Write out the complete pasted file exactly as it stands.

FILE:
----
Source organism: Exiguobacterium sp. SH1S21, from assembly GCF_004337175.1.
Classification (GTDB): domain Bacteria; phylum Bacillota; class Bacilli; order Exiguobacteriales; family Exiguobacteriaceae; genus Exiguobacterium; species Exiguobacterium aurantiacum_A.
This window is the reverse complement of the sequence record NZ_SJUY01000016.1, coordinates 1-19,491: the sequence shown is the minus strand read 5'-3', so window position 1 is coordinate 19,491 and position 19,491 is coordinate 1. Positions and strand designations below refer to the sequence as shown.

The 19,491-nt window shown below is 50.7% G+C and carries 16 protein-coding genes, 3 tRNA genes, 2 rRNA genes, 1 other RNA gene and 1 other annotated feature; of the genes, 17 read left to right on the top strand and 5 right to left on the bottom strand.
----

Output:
Source organism: Exiguobacterium sp. SH1S21, from assembly GCF_004337175.1.
Classification (GTDB): domain Bacteria; phylum Bacillota; class Bacilli; order Exiguobacteriales; family Exiguobacteriaceae; genus Exiguobacterium; species Exiguobacterium aurantiacum_A.
This window is the reverse complement of the sequence record NZ_SJUY01000016.1, coordinates 1-19,491: the sequence shown is the minus strand read 5'-3', so window position 1 is coordinate 19,491 and position 19,491 is coordinate 1. Positions and strand designations below refer to the sequence as shown.

The 19,491-nt window shown below is 50.7% G+C and carries 16 protein-coding genes, 3 tRNA genes, 2 rRNA genes, 1 other RNA gene and 1 other annotated feature; of the genes, 17 read left to right on the top strand and 5 right to left on the bottom strand.